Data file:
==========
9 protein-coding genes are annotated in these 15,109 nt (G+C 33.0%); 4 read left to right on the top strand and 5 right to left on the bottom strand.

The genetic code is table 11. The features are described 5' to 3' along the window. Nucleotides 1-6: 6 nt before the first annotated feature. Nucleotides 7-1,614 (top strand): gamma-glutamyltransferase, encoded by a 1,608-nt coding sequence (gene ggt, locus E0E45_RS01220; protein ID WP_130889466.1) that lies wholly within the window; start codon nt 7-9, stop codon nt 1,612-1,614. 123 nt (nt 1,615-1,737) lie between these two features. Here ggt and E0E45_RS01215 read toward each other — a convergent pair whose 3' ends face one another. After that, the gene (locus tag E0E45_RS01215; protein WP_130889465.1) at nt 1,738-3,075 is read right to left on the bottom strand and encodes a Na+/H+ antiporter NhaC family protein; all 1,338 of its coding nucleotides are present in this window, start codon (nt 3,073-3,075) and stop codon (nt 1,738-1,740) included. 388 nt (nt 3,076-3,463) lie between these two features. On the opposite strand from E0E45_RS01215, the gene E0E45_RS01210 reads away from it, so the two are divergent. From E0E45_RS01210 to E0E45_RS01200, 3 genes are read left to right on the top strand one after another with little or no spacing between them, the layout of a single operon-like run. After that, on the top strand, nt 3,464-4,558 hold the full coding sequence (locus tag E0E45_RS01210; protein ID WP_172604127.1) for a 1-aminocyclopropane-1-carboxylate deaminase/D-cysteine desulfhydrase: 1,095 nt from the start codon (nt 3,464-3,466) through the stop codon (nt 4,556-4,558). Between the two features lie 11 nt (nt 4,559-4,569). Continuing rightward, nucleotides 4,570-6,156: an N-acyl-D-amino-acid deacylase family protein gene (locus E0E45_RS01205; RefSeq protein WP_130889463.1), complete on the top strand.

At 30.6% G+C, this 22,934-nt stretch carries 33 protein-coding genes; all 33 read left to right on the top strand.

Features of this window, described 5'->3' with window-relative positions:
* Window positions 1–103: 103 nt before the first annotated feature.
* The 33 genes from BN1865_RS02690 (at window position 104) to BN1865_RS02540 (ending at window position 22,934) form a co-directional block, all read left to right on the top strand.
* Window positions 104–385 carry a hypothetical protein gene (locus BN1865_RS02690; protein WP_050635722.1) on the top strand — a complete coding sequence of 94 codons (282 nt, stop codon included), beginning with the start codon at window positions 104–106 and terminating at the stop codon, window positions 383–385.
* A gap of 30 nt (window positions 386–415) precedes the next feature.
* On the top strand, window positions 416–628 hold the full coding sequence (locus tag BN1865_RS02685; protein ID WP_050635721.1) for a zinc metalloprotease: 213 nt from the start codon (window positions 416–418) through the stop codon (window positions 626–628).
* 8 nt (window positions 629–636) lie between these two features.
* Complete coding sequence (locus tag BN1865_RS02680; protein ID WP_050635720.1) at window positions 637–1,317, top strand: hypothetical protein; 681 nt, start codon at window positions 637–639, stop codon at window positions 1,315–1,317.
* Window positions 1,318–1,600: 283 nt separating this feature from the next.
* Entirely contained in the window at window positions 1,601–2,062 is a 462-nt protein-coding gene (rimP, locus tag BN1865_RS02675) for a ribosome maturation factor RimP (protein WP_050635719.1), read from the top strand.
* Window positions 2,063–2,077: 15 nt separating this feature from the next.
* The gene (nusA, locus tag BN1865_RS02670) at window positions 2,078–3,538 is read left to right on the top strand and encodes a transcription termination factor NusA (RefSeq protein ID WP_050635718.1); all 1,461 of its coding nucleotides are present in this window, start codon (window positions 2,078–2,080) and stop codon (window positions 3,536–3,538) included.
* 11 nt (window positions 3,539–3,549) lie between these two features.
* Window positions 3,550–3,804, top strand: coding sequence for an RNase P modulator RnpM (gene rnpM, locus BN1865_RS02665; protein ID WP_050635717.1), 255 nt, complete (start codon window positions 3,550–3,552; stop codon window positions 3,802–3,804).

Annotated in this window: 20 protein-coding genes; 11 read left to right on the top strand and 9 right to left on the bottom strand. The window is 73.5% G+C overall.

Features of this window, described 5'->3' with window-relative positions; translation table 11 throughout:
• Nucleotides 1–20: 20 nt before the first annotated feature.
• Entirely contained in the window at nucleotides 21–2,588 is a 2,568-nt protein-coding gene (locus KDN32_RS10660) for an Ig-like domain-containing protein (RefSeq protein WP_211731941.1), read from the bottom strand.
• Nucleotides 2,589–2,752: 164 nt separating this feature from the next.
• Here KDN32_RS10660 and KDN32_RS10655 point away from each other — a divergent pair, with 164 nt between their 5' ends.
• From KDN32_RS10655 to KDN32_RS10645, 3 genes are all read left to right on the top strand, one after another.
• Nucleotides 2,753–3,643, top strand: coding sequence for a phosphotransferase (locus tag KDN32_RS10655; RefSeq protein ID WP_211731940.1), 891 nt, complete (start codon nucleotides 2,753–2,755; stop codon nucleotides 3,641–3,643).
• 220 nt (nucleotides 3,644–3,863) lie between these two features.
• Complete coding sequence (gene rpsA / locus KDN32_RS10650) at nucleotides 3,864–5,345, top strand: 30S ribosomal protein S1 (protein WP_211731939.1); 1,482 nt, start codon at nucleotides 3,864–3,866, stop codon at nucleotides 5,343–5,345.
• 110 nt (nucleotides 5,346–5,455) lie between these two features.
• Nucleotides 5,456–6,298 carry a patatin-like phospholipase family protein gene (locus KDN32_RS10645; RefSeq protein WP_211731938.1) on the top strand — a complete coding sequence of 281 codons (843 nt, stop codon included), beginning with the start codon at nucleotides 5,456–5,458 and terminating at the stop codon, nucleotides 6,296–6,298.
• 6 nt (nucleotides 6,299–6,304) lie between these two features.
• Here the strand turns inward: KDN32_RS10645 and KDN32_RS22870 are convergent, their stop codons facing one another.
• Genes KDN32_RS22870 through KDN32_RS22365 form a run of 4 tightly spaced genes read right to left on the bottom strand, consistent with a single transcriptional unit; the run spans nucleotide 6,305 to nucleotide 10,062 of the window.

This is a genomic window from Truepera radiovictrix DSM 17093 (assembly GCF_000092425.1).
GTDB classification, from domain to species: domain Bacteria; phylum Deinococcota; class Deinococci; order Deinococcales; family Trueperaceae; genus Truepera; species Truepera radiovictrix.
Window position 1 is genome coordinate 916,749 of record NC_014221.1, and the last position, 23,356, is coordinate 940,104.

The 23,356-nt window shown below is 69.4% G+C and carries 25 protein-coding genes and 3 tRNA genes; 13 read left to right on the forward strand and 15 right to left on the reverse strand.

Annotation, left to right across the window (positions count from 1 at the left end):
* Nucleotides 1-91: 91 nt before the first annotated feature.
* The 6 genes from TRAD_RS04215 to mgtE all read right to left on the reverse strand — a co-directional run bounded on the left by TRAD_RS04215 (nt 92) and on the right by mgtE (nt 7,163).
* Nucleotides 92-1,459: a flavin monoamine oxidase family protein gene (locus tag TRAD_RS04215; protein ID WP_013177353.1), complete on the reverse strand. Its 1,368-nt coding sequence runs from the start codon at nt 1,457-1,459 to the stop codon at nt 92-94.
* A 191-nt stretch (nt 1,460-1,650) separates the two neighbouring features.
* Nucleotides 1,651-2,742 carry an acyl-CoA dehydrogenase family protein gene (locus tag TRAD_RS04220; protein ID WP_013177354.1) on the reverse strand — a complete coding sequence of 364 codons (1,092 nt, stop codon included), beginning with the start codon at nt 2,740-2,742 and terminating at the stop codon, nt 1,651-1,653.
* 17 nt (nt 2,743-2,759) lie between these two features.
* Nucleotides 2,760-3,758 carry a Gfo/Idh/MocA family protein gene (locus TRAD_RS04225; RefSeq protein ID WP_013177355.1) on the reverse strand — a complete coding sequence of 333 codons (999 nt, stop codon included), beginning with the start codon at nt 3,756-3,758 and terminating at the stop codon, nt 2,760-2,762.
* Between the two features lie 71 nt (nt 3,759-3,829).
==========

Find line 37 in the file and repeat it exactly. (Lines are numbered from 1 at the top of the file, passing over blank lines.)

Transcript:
Annotation, left to right across the window (positions count from 1 at the left end):